By James Okuszka
When there are vitamin C packets scattered across your desk, you can’t remember the last time someone on your team wasn’t working from home, and you’ve already had to say “bless you” 15 times before 11 AM, it can only mean one thing—it’s flu season.
Working in an office filled with people makes it all too easy to get sick. And unless you plan to enclose yourself in a plastic bubble for the next few weeks, you won’t be able to avoid germs completely.
These 10 strategies will help you stay healthy for as long as possible, as well as help you handle work if you do get sick (because, it happens).
1. Practice Healthy Habits
The best-case flu season scenario is that you don’t get sick at all. Incorporating more healthy habits into your workday—like drinking plenty of water, taking breaks to exercise and stretch, and opting for vitamin-rich snacks—will keep your immune system strong and minimize your chances of getting ill.
2. Try a Little Retail Therapy
One benefit of flu season is that it at least gives you a valid excuse to online shop during work hours. Take some extra precautions by adorning your desk with some winter-time necessities like tissues and tea, and maybe even treating yourself to a USB humidifier or smartphone sanitizer.
3. Get Enough Sleep
An important part of staying healthy is getting enough sleep—enough said. If you find yourself unable to fall asleep at night, try the 4-7-8 breathing exercise. It’ll completely change your routine and help you conk out no matter what hour you go to bed.
4. Take Note of Your Co-workers’ Health
If you notice your co-workers are starting to get sick, it’s time to enact some safeguards for the sake of your own health—like sanitizing your hands more often, encouraging sick co-workers to work from home, and getting the flu shot ASAP if you haven’t already.
5. Speak Up When You’re Not Feeling Well
Uh-oh. You woke up this morning feeling fine, but now you’re starting to feel achy and are afraid you might have caught whatever is going around the office. Even if you think your runny nose and coughing fits speak for themselves, it’s best to let your boss and team know you’re not feeling well right away—both so that you can test their reactions (and see if they’ll send you home) and so that taking a sick day (if need be) will come as less of a shock.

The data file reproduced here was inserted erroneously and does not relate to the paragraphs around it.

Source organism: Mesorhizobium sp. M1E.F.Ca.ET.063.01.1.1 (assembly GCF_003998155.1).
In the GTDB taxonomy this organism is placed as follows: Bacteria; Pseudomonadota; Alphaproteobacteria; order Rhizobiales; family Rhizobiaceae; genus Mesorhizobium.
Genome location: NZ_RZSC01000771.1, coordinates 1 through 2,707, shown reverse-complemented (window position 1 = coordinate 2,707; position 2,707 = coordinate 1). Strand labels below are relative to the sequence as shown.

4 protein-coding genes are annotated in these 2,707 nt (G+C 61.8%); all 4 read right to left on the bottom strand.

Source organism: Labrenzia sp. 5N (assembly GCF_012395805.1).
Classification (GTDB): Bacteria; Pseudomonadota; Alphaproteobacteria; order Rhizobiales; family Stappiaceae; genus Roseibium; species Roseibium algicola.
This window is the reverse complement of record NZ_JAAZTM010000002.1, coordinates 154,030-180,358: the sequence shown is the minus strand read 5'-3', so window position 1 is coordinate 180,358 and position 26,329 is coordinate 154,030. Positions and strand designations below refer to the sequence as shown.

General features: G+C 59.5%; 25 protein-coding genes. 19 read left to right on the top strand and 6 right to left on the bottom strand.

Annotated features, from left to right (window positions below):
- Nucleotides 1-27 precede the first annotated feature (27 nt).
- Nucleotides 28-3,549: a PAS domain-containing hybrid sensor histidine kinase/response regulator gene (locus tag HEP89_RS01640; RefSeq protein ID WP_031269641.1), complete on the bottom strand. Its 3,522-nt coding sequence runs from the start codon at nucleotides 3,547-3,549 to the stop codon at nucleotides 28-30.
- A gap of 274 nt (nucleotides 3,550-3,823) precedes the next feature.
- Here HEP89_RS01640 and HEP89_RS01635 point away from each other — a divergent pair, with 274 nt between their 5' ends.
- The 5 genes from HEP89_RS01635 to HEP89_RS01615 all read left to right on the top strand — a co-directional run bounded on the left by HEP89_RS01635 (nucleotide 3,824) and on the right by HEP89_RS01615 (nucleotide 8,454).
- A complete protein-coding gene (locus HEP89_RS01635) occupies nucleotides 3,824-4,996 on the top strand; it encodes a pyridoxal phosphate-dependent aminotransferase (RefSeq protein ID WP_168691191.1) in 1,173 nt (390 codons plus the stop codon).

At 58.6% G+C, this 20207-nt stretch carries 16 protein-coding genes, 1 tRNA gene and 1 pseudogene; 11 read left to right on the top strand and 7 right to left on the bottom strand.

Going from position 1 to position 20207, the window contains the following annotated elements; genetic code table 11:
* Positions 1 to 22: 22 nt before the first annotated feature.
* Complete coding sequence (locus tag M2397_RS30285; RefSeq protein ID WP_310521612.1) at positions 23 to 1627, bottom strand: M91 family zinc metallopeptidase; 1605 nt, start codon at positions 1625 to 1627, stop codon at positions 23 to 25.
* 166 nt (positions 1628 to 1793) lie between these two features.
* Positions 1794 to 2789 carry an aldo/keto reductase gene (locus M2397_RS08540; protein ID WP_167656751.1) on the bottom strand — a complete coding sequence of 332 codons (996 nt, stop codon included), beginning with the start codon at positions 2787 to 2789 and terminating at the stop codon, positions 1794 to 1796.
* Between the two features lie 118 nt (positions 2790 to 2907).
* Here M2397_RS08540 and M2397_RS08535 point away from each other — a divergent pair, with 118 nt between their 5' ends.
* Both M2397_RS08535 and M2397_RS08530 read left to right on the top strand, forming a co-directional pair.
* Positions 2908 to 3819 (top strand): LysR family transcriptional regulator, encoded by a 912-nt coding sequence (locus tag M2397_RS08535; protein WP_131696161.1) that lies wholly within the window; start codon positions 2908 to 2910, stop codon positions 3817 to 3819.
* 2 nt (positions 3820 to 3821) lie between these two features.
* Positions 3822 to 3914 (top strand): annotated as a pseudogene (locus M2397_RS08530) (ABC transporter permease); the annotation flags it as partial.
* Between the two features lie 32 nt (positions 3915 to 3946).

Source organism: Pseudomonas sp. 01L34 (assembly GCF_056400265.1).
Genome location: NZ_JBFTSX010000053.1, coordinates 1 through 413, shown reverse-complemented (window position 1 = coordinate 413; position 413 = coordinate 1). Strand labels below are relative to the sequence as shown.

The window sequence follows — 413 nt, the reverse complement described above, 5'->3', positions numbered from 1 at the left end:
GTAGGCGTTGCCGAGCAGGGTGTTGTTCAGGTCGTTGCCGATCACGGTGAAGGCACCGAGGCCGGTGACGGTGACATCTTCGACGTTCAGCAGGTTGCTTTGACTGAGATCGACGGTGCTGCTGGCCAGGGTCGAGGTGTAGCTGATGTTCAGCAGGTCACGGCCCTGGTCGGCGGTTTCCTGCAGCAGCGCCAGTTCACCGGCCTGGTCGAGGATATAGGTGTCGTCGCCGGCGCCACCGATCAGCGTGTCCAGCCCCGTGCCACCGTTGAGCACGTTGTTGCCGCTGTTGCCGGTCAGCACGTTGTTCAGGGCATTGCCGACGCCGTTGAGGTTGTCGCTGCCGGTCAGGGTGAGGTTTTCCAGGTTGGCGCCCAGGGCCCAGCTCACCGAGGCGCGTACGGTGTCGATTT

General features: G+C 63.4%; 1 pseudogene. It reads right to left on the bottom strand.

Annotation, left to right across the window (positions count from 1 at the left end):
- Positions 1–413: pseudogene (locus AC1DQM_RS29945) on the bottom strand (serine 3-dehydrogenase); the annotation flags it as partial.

Read More: The Unspoken Rules of Calling in Sick
6. Know When It’s Time to Go Home
Most people have a tendency to push themselves to go to work at times when it’s not necessary. We think that our selflessness for coming all the way into the office when we’re under the weather will be recognized and applauded by our colleagues, but in reality, this pretty much never happens (and it only makes us sick longer). No matter how important your role is, trust that your team can cover for you—the company won’t fall apart if you’re not there for a day or two.
7. Ask for a Sick Day the Right Way
If you’ve gone ahead and made the decision that a sick day is necessary, use this helpful email template to let your manager know your plan for the day (without making them angry).
8. Cover Your Bases While You’re Out
If you’re out sick, make sure to take 20 to 30 minutes in the morning to contact your direct reports, reschedule meetings, and provide any urgent updates to your team. And while you may think oversharing will help you feel less guilty, be aware that it could backfire—going into detail about your ailments only grosses people out, and can make you look like you’re lying about your illness.
9. Be Productive at Home (But Not Too Productive)
These days, most of us can do all or part of our work remotely, which means that sick days aren’t all or nothing anymore. How you balance your day off is up to you—get some work done if you can, but also take time to relax and recover depending on how you feel. You won’t get better if you’re working just as hard as you normally would.
10. Be Prepared if You Have to Go In
Unfortunately, sometimes you can’t avoid having to go in to work even if you’re sick. If you have no other choice, do your best to avoid infecting your co-workers by working from a remote corner and keeping your workspace as sanitary as possible. And remember not to overwork yourself—only focus on what needs to be done and then head back home to rest.
This piece was originally published by the Muse.